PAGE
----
MN: Veto possible for G&F bill?
St. Paul – If you were betting new Republican majorities in the state House and Senate would break the annual impasse over two-line fishing and using scopes on muzzleloaders during that season, it's time to pay up.
Neither provision was in the final Game and Fish Bill the Legislature approved Monday and sent to Gov. Mark Dayton.
The bill tends to be a grab-bag of fish and wildlife policy provisions, and this year is no different. While there are several proposals the DNR isn't keen on, it's unclear whether the bill will meet the same fate as last year's, which then-Gov. Tim Pawlenty vetoed.
"We've got concerns with portions of the bill and are preparing a bill review for the governor's office," said Ed Boggess, DNR Fish and Wildlife Division director. "At this time, I'm not sure what our recommendation will be."
One of the main problems, according to the DNR, is a provision that caps at 90 the number of lakes with special regulations aimed at growing larger northern pike.
Spear fishermen sought the reduction, arguing a lake with pike slot limits essentially closed it to spearing.
"There's nothing in there that tells us how to remove 29 lakes from the list," which must be done by Nov. 1, said Bob Meier, DNR legislative affairs director. "That's the problem we have with that."
The bill also removes the spearing ban on Cass Lake in northern Minnesota. Muskie advocates had argued against that proposal, saying it would jeopardize the lake's muskies.
"The disappointing part in the bill is it also prohibits future regulations on pike," Boggess said. So if the quality of the lake's pike population declines, the agency could not use slot limits, for example, to try to improve the population.
"We know that spearing can have a significant effect on the size of northern pike," he said. "It doesn't take removal of very many fish to start having an effect on the size structure."
• Zone 3 deer hunting. Rep. Steve Drazkowski, R-Mazeppa, offered a bill early in the session to repeal the deer regulations in Zone 3, which where instituted last year and prohibit adult hunters from shooting bucks that don't have at least four antler points on one side. Hunters also cannot tag bucks for one another.
The DNR wants to keep the regulations in place for three years and then re-evaluate them.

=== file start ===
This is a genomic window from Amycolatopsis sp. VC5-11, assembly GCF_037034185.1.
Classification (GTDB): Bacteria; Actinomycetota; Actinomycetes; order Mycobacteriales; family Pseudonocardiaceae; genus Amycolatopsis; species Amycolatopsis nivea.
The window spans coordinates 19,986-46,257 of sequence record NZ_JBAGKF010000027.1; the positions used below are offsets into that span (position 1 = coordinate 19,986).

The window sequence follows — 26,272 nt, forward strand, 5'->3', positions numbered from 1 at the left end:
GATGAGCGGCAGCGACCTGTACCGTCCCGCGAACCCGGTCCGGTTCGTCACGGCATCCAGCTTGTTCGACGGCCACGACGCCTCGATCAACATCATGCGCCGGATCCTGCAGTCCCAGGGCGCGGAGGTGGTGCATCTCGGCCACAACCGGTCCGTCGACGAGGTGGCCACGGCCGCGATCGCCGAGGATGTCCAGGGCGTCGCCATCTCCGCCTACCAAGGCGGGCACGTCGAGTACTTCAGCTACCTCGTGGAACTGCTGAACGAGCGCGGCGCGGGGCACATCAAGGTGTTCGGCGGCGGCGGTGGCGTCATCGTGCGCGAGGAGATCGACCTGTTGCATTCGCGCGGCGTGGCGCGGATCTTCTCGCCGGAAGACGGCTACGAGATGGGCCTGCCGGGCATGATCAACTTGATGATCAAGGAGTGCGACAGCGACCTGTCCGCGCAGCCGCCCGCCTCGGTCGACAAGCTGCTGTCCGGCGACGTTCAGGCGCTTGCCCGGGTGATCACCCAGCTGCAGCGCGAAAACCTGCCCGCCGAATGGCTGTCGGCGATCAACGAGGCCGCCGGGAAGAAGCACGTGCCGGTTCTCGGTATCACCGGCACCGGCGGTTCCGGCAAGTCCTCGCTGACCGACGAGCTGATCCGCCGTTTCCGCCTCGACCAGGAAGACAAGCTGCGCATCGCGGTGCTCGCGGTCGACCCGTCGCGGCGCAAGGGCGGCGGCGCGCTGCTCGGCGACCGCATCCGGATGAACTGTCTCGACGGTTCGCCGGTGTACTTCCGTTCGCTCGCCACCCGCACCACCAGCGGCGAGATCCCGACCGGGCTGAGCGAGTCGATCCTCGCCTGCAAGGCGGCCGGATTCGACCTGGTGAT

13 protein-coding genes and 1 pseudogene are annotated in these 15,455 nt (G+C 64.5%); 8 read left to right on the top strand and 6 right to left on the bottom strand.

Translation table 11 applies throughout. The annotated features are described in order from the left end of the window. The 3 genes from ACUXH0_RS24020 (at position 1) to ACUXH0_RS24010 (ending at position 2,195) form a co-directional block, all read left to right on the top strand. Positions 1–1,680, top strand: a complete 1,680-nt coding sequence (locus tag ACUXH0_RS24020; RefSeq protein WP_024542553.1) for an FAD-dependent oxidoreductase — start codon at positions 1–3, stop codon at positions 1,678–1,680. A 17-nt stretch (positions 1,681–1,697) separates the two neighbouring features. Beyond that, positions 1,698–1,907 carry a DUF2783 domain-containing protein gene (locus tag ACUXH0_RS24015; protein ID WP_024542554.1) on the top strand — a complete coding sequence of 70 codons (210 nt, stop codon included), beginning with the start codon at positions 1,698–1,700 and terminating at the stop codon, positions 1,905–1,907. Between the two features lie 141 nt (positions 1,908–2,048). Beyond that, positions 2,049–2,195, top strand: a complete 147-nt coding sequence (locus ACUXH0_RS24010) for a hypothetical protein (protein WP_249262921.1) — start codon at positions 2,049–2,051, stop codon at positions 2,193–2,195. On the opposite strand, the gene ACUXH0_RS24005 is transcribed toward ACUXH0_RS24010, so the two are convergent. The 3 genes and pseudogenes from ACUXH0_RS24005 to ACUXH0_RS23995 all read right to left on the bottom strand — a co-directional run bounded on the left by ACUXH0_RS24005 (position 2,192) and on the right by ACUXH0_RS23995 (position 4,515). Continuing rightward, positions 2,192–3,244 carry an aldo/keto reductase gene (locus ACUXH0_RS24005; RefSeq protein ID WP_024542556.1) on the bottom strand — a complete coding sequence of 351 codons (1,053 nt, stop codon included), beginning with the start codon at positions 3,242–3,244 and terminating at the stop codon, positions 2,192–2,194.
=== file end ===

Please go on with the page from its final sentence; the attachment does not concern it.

The regulations will indeed stay in place through the 2012 deer season, but if the agency wants to extend them beyond that, it will need approval from the Legislature.
• Waterfowl hunting. The bill removes language that requires shooting hours on the opening day of the duck season to begin at 9 a.m. It also removes the requirement that the season can't open before the Saturday closest to Oct. 1, giving the DNR the ability to open the season in accordance with federal law.
While no decision has been made about the 2011 duck season – that won't happen until this summer – "there is a strong possibility that we would open earlier and have earlier shooting hours on opening day," Boggess said.
• Poplar River. The bill allows Lutsen Mountain Resort to take for snow-making up to 150 million gallons of water each year from the Poplar River, a designated trout stream. Many conservation groups, including Minnesota Trout Unlimited and Audubon Minnesota, opposed the permit, arguing taking river water threatens fish and wildlife habitat.
• Bounties. Counties and town boards can offer bounties for taking coyotes. The idea has been discussed at the Legislature for years; the DNR says bounties aren't effective ways to control coyote numbers.
• Gray wolves. The bill adds gray wolves to the list of small game in the state, but stipulates there would be no open season until after they are delisted and the public could comment.
• Deer collisions. Drivers who hit and kill a deer on public roads have priority for a possession permit for the deer.
• Walleye stamp. Money raised as a result of fishermen buying the $5 walleye stamp may be used only "for stocking walleyes purchased from the private sector."
• Deer stands. Hunters may construct deer stands as high in the air as they want, as the bill does away with the 16-foot restriction.
• Sandhill cranes. The bill adds sandhill cranes to the list of game birds in the state. It does not create a sandhill crane permit.
• Shallow lakes. The DNR, by Jan. 1, 2012, must prepare for the Legislature a report pertaining to management of shallow lakes.
• State park fishing. Anglers may ice fish without a license on water bodies entirely within state parks.